The boot sector is the area on a hard disk and floppy disks containing instructions that are executed during the boot process, i.e. when the PC starts. Among other things, the boot sector specifies the location of the operating system files. On a hard disk, the boot sector is the first sector(s) on the bootable partition, i.e. the partition containing the system files. On a floppy disk, the boot sector is the first sector on the disk: all floppy disks… Read Full Article
A bootkit is a malicious program designed to load as early as possible in the boot process, in order to control all stages of the operating system start up, modifying system code and drivers before anti-virus and other security components are loaded. The malicious program is loaded from the Master Boot Record (MBR) or boot sector. In effect, a bootkit is a rootkit that loads before the operating system.
A bot is a program that acts as an agent for some other program or person and is used to carry out routine tasks. Their use for malicious purposes includes spam distribution, credentials harvest and the launching of DDoS attacks.
A collection of compromised computers running malicious programs that are controlled remotely by a cybercriminals. Cybercriminals exercise remote control through automated processes (bots) in public IRC channels or web sites (such web sites may either be run directly by the ‘bot herder’, or they may be legitimate web sites that have been subverted for this purpose). Since the whole process occurs without the knowledge or consent of the computer user, botnets are sometimes referred to as zombie networks.
A Browser Helper Object (BHO) is a DLL that loads every time Microsoft Internet Explorer runs. Typically, a BHO is installed by a third party program to enhance the functionality of the web browser (many Internet Explorer plugins, for example, are BHOs). BHOs can be installed silently, or can be installed ‘quietly’ (many users fail to read the small print that comes with the EULA (End User License Agreement) displayed by the freeware program). Also, because they’re programs, they can… Read Full Article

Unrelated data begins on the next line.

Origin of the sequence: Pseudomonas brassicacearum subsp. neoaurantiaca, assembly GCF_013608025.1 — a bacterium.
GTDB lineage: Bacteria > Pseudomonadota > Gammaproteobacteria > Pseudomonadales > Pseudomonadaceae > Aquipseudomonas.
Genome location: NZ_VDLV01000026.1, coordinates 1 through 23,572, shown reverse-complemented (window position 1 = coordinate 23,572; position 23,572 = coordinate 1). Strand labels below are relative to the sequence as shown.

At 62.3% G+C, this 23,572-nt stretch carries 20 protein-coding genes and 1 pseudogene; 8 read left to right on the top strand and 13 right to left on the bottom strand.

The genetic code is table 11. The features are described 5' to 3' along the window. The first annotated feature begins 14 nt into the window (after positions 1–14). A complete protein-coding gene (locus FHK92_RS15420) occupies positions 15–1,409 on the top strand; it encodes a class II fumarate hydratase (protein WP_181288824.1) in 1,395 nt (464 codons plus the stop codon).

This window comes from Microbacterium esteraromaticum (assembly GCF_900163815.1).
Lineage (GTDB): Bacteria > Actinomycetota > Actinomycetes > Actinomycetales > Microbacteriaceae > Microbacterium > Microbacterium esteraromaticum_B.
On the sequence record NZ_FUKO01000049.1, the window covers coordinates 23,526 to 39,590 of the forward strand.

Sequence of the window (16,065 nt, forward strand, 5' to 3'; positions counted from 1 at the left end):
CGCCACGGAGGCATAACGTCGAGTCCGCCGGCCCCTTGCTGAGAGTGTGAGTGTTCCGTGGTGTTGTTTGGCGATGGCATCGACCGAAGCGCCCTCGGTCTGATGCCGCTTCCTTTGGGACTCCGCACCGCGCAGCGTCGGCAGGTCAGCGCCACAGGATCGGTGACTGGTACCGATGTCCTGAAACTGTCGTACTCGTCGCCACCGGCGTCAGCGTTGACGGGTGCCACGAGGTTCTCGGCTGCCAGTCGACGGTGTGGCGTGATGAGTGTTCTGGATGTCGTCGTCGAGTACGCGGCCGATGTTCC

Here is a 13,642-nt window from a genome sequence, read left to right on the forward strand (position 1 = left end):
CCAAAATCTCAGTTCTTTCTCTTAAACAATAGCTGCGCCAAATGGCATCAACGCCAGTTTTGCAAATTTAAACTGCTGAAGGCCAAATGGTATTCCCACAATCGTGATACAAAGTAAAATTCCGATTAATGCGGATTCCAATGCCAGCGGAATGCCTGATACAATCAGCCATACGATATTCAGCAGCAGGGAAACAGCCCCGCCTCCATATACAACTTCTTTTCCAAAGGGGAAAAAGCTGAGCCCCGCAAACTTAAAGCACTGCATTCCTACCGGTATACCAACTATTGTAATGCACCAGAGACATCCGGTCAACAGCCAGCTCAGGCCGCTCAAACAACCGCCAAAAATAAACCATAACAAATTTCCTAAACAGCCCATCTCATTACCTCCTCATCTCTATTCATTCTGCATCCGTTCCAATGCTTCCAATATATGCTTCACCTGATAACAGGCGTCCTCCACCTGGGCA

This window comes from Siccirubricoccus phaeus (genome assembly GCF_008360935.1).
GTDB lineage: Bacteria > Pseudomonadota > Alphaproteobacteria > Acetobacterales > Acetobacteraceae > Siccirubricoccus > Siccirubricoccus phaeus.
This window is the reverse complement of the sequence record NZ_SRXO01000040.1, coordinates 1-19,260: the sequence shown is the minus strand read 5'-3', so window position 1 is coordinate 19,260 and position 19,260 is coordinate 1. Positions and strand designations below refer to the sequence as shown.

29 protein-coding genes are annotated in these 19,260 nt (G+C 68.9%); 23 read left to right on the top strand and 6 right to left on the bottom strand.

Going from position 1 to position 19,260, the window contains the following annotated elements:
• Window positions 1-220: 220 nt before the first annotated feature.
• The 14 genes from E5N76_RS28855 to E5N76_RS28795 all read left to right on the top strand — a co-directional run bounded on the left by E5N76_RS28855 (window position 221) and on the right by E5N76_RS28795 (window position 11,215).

Browser Hijackers modify the user’s web browser settings. This may involve changing the default home page, re-directing searches to unwanted web sites, adding unwanted (sometimes pornographic) bookmarks or generating unwanted pop-up windows.
Method that allows cybercriminals to change browser settings, re-direct incorrect or incomplete URLs, or change the default homepage. It may also redirect searches to ‘pay-to-view’ (often pornographic) web sites
This is a method for guessing a password (or the key used to encrypt a message) that involves systematically trying all possible combinations of characters until the correct one is found. This could take a very long time, so one alternative is to use a dictionary attack, although this only works if someone has used an everyday word as a password – rather than using a combination of letters, numbers and non-alpha-numeric characters. One way to reduce the susceptibility to… Read Full Article
BYOD (Bring Your Own Device) refers to the corporate policy of allowing employees to bring personal devices into the organisation and use them to access corporate resources. Typically, BYOD is used to refer to smartphones, but it can also apply to tablets and laptops. This policy is attractive to businesses – especially small- and medium-sized businesses – because it means that staff can ‘hit the ground running’, i.e. be productive as soon as they join the organisation. The potential drawback… Read Full Article